The predicament doesn't just apply to rabble-rousers like Dead Prez. There is something inherently radical about hip-hop, period, a genre in which the historically voiceless command the microphone and, from the repurposed DJ equipment of hip-hop's South Bronx infancy to the artist-owned labels of today, the means of production. Obama's rise might weaken the position of those less explicitly political MCs, for instance, who rap about the allure of the drug trade in neighborhoods low on viable careers, or those whose gangsta tales make an implicit point about the conditions that create gangstas in the first place. Even an unabashedly crass commercialist like 50 Cent casts his boasts of alpha-male domination as a socioeconomic symptom: "Some say I'm gangsta, some say I'm crazy—if you ask me, I say I'm what the 'hood made me." Going forward, there may be less patience for this line of thinking. Our president overcame the disadvantages of growing up black and fatherless—what's your excuse?

This raises another point, about Obama the role model. For years, America's most visible black heroes have been athletes and entertainers; commentators have observed that Obama's place in the mainstream imagination was prepared for him by people like Arthur Ashe, Sydney Poitier, Tiger Woods, and Will Smith. We can add to this list Jay-Z, probably the most iconic hip-hop role model of all time. Indeed, the two men form a mutual appreciation society: Jay-Z has called himself "the Barack of rhymers"; Obama appropriated Jay's shoulder-brush maneuver on the stump and gave him choice inauguration seats.

Their affinity goes deeper. Among Jay-Z's masterstrokes is that he never tried to rewrite the rules of the game beyond the one that said a black man couldn't win. While he takes pains to portray his success as, at bottom, a racial coup, he's never been interested in dismantling the status quo so much as infiltrating and mastering it. This is a fair description of what Obama did, too—with one crucial exception. For Jay-Z, the fact that he got rich as a businessman constitutes its own rebellion. Obama, though, is a former community organizer who chose public service over private-sector paychecks. His example might open up new sorts of narratives in hip-hop, ones where power isn't a synonym for wealth.

In this regard, T.I.'s 2008 CD, Paper Trail, might be the first proper album of the Obama age. It is a work of personal reckoning well-suited for the "new era of responsibility," the bipolar chronicle of a gangsta passionately defending and critiquing the choices that have brought hard times upon him. (T.I. will be headed to jail this year for amassing a small ballistics stockpile.) "Your values is in disarray, prioritizing horribly," he raps, "unhappy with the riches 'cause you're piss-poor morally." This might mark the first time that moral shortcoming has been invoked in a diss rhyme—and the line gains heft when you imagine T.I. aiming it not just at competitors but at himself. More recently, the flamboyantly boorish Cam'ron released a charmingly downsized single, "I Hate My Job," which imagines the daily frustrations of an office girl with dreams of a nursing career and an ex-con trying to re-enter the workforce. At a basic level, Obama—and, to be sure, the recession—has put social awareness into vogue, and if he helps to foreclose a certain radicalism in hip-hop, these examples suggest a new style of political engagement, distinct from the long-marginalized sermons of so-called conscious rap.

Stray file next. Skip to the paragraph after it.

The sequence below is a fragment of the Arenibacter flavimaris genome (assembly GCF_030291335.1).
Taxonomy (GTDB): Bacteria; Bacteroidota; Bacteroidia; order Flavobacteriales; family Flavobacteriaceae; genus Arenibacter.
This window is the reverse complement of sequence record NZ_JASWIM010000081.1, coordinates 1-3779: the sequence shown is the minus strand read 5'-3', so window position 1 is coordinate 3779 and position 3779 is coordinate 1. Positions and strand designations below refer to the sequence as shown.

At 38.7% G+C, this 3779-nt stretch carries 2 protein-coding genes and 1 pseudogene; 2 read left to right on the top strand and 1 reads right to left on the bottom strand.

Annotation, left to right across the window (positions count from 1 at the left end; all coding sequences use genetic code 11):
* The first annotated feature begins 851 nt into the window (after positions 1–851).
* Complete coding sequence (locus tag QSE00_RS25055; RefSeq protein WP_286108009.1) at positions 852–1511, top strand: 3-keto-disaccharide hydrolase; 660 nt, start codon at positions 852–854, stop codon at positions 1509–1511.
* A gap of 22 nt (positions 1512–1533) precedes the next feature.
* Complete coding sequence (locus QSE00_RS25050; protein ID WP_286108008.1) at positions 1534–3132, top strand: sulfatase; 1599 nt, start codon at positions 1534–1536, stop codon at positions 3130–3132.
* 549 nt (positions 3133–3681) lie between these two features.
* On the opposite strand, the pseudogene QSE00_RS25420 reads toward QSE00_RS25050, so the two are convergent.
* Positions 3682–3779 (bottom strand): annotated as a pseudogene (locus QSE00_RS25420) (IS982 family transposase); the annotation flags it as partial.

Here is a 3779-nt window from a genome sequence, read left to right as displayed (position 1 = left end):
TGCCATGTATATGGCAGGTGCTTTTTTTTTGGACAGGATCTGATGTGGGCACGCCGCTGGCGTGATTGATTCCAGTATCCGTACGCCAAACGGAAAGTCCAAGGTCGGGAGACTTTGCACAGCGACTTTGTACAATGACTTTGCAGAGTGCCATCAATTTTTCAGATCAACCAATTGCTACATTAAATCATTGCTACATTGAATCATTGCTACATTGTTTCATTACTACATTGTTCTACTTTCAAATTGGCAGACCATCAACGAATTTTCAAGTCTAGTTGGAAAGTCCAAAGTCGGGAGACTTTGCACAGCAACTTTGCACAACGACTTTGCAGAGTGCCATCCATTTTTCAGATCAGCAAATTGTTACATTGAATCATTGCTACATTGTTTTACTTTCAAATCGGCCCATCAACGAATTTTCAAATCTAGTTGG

What changes would Obama himself like to see? In campaign-trail interviews, he said he could do with less materialism, misogyny, and N-words in the music, even as he recognized the complex circumstances that foster those preoccupations. Talking about rap, he often sounds like the hip homeroom teacher affectionately telling his students to stand up straight. In one of Obama's most widely circulated quotes about hip-hop, he offered a gentle sartorial admonishment: "Brothers should pull their pants up." On the score of materialism and misogyny, his wish might come true. Getting natural-waist jeans into heavy rotation on BET? Well, fixing the economy might be easier.
Jonah Weiner is a senior editor at Blender and has written about music for the Village Voice and the New York Times.

Americans' lasting mark on Iraq: colorful, complex tattoos

Americans' lasting mark on Iraq: colorful, complex tattoos
Popular designs include tigers, dragons, and swords, although overt displays of the body art remain somewhat taboo.
By Tom A. Peter | Correspondent of The Christian Science Monitor

from the March 3, 2009 edition

Baghdad - Before US troops rolled into Iraq, Robert Eagle, an Iraqi, had seen his fair share of tattoos. There were lots of traditional Bedouin designs – simple patterns of lines and dots – and prisoners who scrawled loved ones' names using ink and a sewing needle, but nothing more complicated than this.